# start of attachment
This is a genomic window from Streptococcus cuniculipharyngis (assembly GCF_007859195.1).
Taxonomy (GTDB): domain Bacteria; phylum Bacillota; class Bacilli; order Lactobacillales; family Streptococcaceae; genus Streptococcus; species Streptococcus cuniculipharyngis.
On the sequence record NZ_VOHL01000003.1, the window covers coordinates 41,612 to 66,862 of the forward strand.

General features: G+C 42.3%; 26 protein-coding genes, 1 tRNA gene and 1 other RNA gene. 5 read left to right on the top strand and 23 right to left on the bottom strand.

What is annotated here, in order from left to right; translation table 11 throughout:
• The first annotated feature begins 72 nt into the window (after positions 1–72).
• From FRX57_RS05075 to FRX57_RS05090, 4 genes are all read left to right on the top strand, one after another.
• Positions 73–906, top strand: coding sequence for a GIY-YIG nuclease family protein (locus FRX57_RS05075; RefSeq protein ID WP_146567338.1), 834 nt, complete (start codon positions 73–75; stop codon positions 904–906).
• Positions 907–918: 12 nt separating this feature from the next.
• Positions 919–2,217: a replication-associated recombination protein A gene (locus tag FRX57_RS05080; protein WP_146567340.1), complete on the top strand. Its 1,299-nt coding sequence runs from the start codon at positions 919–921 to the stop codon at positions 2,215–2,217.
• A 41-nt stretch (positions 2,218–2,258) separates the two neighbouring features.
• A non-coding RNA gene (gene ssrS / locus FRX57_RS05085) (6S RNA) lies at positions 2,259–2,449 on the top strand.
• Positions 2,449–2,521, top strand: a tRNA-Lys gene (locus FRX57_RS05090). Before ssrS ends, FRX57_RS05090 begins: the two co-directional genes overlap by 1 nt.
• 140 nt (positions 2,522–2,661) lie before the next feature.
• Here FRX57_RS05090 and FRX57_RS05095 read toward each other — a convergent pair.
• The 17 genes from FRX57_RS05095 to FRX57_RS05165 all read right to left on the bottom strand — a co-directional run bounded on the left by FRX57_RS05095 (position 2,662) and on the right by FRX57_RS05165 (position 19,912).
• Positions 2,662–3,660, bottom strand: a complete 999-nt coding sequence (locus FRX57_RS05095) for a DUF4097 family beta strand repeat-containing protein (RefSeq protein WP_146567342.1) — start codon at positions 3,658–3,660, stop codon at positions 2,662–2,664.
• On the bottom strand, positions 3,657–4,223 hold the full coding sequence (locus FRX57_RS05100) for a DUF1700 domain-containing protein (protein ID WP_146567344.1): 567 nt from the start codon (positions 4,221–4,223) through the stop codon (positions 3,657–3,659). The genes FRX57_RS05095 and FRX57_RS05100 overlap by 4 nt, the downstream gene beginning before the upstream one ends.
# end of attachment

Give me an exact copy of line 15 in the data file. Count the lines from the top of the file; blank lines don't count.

• Here FRX57_RS05090 and FRX57_RS05095 read toward each other — a convergent pair.